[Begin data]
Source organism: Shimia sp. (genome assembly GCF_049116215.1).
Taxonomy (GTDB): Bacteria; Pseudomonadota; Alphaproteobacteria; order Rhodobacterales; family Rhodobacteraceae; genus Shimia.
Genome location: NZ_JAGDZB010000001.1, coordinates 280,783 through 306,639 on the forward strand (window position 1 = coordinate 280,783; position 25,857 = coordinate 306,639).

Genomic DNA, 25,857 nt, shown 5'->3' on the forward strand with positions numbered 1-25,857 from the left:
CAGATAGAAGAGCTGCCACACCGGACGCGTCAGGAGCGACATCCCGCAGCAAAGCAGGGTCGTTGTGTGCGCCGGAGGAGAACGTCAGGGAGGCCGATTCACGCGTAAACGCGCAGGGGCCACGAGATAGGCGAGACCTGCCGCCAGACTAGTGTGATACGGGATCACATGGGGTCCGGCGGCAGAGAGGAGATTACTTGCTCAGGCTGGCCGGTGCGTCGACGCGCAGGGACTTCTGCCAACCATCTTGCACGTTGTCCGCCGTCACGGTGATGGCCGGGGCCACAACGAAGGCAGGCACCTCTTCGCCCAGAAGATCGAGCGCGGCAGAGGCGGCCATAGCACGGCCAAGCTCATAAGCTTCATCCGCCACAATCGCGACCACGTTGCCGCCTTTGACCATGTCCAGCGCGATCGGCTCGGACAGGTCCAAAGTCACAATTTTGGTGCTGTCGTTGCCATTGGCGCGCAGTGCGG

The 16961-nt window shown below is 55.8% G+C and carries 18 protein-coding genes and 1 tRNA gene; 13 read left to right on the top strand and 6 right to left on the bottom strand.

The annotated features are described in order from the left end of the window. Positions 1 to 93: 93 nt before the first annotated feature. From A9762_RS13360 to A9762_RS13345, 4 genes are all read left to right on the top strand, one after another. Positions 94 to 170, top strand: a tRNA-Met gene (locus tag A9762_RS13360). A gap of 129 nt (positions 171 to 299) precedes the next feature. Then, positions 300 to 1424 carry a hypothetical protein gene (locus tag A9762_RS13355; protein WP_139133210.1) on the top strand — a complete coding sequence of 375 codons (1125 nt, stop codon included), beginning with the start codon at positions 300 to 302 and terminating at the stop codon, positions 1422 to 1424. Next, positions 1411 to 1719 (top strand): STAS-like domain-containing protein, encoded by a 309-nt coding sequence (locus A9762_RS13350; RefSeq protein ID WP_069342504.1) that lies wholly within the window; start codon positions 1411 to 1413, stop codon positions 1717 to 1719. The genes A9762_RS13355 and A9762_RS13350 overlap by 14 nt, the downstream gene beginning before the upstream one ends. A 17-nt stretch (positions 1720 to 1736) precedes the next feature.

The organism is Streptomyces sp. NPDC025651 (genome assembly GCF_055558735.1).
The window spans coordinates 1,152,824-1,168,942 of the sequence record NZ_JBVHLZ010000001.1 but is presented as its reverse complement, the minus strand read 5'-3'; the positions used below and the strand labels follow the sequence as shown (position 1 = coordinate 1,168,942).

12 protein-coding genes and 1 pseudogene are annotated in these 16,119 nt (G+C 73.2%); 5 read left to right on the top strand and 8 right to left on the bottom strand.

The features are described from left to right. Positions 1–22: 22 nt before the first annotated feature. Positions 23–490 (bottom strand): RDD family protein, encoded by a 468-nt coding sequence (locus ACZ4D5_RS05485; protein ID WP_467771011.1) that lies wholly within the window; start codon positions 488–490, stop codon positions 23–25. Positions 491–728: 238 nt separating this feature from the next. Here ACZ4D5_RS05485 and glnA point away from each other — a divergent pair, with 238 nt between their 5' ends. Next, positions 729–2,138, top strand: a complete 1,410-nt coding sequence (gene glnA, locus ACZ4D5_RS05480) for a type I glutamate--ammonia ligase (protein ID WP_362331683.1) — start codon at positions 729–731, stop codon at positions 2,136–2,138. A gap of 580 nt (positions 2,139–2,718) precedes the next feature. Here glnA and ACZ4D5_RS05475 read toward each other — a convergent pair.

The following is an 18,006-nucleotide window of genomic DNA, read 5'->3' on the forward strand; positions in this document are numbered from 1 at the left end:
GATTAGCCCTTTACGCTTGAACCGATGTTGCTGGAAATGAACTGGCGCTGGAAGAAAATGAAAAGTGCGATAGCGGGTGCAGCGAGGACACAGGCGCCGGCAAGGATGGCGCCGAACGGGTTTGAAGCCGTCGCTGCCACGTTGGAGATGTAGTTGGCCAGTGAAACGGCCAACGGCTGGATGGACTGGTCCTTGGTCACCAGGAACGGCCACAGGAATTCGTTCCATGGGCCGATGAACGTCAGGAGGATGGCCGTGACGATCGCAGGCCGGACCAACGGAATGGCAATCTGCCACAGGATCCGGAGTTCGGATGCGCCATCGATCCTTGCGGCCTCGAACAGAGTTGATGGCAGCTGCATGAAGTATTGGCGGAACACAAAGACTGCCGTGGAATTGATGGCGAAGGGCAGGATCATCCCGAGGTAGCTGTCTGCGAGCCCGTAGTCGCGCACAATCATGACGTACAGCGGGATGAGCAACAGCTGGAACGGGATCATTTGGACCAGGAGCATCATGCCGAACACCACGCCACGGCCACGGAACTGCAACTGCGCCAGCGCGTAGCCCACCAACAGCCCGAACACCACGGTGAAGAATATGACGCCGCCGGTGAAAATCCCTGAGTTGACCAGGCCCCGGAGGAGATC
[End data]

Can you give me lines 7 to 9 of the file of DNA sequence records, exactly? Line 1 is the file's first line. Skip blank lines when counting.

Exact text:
The annotated features are described in order from the left end of the window. Positions 1 to 93: 93 nt before the first annotated feature. From A9762_RS13360 to A9762_RS13345, 4 genes are all read left to right on the top strand, one after another. Positions 94 to 170, top strand: a tRNA-Met gene (locus tag A9762_RS13360). A gap of 129 nt (positions 171 to 299) precedes the next feature. Then, positions 300 to 1424 carry a hypothetical protein gene (locus tag A9762_RS13355; protein WP_139133210.1) on the top strand — a complete coding sequence of 375 codons (1125 nt, stop codon included), beginning with the start codon at positions 300 to 302 and terminating at the stop codon, positions 1422 to 1424. Next, positions 1411 to 1719 (top strand): STAS-like domain-containing protein, encoded by a 309-nt coding sequence (locus A9762_RS13350; RefSeq protein ID WP_069342504.1) that lies wholly within the window; start codon positions 1411 to 1413, stop codon positions 1717 to 1719. The genes A9762_RS13355 and A9762_RS13350 overlap by 14 nt, the downstream gene beginning before the upstream one ends. A 17-nt stretch (positions 1720 to 1736) precedes the next feature.

The organism is Streptomyces sp. NPDC025651 (genome assembly GCF_055558735.1).
The window spans coordinates 1,152,824-1,168,942 of the sequence record NZ_JBVHLZ010000001.1 but is presented as its reverse complement, the minus strand read 5'-3'; the positions used below and the strand labels follow the sequence as shown (position 1 = coordinate 1,168,942).